“If the universe started with a big bang, traces of the primordial explosion should be observed in the form of electromagnetic radiation, gravitational waves and neutrinos across the sky,” Kandhasamy said. “The next generation of gravitational wave ground- or space-based detectors may directly detect these gravitational waves.”

Kandhasamy’s 30-minute presentation will review the beginning of the universe’s expansion, or “explosion,” often called the big bang.

“In 1929, Edwin Hubble discovered that most of the galaxies are receding with velocities proportional to their distances from the Milky Way,” he said. “This observation suggests that the universe was once very small in size and has expanded ever since.

“The cosmic (microwave) background of electromagnetic radiation was first observed by Penzias and Wilson in 1964. Recently, the BICEP2 experiment reported some indirect evidence for the presence of cosmological primordial gravitational waves.”

Kandhasamy earned his doctorate in physics from the University of Minnesota, master’s from Indian Institute of Science in Bangalore, India, and bachelor’s from the Vivekananda College of MK University in Madurai, India.

His research interests include the detection of gravitational waves using LIGO data. Particularly, his research focuses on the search for stochastic signals, the combination of gravitational waves from sources across the sky that are too faint to observe individually, as well as long-duration transient gravitational wave signals, which may last longer than 10 seconds.

For more information about Oxford Science Café programs, go to http://www.phy.olemiss.edu/oxfordsciencecafe. For more information about the Department of Physics and Astronomy, visit http://www.olemiss.edu/depts/physics_and_astronomy or call 662-915-5311.

Music of the South Concert Series Continues Sept. 17

Cajun French band Feufollet to perform at Ford Center Studio Theater

Feufollet

Feufollet

OXFORD, Miss. – Cajun roots-rock band Feufollet gives listeners a taste of Louisiana Sept. 17 at the Music of the South Concert Series at the University of Mississippi.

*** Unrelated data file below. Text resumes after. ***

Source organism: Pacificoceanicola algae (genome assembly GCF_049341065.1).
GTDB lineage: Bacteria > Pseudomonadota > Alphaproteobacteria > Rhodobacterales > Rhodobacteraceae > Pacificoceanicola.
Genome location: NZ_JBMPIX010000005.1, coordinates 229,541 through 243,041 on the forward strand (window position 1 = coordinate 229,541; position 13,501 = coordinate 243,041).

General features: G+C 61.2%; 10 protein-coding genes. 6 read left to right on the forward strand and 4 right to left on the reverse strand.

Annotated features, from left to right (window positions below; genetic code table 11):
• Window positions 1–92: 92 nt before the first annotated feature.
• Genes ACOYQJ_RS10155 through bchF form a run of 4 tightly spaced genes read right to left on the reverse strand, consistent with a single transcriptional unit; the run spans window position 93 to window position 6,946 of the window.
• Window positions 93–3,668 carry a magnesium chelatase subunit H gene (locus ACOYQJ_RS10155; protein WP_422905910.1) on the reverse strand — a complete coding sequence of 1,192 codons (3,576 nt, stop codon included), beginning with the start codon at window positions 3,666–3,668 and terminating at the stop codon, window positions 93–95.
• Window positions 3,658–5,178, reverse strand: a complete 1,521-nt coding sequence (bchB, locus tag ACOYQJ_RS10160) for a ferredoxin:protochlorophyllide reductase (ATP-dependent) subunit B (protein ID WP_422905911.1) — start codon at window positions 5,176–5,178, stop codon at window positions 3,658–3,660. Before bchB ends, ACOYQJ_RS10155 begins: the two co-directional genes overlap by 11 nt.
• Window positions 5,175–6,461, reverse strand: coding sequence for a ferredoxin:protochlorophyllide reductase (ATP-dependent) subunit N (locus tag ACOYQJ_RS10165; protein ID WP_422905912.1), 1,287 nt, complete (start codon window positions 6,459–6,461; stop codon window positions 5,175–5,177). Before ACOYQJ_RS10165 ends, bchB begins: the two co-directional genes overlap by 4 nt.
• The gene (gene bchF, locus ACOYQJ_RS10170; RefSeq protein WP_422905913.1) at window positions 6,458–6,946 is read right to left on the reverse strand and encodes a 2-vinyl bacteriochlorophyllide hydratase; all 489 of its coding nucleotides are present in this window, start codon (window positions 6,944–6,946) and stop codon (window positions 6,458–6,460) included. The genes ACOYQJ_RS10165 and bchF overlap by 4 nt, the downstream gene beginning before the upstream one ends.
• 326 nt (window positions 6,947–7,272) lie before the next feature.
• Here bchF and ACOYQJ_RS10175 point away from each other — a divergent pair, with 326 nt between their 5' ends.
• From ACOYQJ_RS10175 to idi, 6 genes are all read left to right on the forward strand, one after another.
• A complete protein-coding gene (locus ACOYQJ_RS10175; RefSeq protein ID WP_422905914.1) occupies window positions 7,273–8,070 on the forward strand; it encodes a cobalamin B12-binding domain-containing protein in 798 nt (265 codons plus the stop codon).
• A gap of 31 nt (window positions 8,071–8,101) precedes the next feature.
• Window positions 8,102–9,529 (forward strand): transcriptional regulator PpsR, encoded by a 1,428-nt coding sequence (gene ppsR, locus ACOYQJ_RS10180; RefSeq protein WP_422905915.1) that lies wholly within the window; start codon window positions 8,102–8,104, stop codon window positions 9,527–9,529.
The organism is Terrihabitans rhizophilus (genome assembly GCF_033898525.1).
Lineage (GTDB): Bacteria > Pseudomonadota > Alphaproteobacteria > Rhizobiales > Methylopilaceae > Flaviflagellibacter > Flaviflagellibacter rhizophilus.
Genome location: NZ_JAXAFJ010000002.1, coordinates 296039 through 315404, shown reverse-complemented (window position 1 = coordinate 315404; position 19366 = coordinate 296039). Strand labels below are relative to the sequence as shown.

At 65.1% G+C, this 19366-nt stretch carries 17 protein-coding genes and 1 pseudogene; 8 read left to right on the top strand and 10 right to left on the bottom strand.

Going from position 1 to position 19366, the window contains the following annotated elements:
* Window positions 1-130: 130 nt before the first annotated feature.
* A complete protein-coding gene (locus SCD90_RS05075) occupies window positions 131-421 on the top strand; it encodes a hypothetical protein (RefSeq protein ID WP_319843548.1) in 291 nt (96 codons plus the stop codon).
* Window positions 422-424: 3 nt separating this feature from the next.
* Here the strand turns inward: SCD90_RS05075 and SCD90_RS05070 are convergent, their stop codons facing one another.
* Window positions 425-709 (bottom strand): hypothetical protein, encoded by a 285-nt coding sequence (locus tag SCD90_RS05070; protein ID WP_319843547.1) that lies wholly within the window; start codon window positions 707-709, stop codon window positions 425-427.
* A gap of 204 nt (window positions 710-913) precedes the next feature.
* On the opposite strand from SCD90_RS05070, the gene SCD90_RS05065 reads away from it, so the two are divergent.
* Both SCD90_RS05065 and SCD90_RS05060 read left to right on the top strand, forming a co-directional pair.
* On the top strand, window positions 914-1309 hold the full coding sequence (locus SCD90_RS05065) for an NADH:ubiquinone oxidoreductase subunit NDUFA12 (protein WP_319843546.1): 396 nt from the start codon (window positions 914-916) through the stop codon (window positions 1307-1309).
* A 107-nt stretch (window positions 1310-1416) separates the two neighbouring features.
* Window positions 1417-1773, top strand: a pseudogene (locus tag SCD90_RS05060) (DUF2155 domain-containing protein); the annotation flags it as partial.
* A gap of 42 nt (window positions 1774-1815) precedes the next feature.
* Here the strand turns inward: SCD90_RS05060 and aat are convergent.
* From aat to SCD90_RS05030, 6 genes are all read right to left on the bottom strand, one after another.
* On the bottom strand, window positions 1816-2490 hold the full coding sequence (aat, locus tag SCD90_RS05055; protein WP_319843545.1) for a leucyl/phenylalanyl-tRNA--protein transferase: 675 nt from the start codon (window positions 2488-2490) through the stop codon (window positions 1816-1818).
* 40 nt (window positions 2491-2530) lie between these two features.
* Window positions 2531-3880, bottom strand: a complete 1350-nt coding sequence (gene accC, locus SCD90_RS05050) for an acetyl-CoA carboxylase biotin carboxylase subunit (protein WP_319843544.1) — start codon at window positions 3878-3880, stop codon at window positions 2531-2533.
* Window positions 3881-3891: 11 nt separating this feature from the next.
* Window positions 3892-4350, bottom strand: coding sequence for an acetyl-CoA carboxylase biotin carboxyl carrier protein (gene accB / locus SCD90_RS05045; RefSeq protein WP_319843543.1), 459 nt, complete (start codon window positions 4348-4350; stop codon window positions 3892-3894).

The concert is set for 7 p.m. in the Studio Theater of the Gertrude C. Ford Center for the Performing Arts. The venue has a capacity of 150 people. Tickets are available for $10 through the UM Box Office, 662-915-7411, and at the door.

Feufollet is a Cajun French band deeply rooted in the Francophone soil of their hometown of Lafayette, Louisiana. They first came together and recorded in 1995, when they were all in their early teens or younger. Though famous for their renditions of heartbreaking songs and rollicking tunes, the group features original songs that draw on deep roots tempered by a cutting edge of contemporary life.

“Three members of Feufollet came to the Music of the South Symposium in 2013,” said Ted Ownby, director of the UM Center for the Study of Southern Culture. “The topic that year was experimentation and innovation, and the band members told some intriguing stories about how, as children, they played music considered traditionally Cajun, and how they have experimented with those traditions while listening to and feeling the influence of all sorts of music. We’re excited to have them performing at the Ford Center.”

The name Feufollet translates to “swamp fire.” Band members Philippe Billeaudeaux, Kelli Jones-Savoy, Chris Stafford, Mike Stafford and Andrew Toups sing and even compose in French, and their music is a blend of modern sounds and ancient styles, mixing zydeco, rock, rhythm and blues, and country.

Billeaudeaux, who plays bass, said he is looking forward the show.

“At the Music of the South Conference last year, we had a great time talking about our musical influences and our creative process, and had the ability to present examples to an interested audience,” he said. “We’re very happy to be asked back, this time with the band.”

The band has been hard at work on its forthcoming album “Two Universes,” which will be its first with new singer-guitarist-fiddler Jones-Savoy and now-full-time keyboardist Toups.

“With the addition to our new members, our sound has helped us move forward,” Billeaudeaux said. “Kelli is rooted in old-time and country music as well as Cajun and Creole, while Toups’ keyboards add new colors to our repertoire.”

Recently, the group won the 2014 Gambit Weekly’s Big Easy Music Award for “Best Cajun Artist.”

The Music of the South Concert Series, which highlights intimate evenings with Southern performers, is a partnership between the Center for the Study of Southern Culture and the Ford Center that began in 2012. Previous performers include Caroline Herring, Randall Bramblett, Valerie June, Blind Boy Paxton and John “JoJo” Hermann.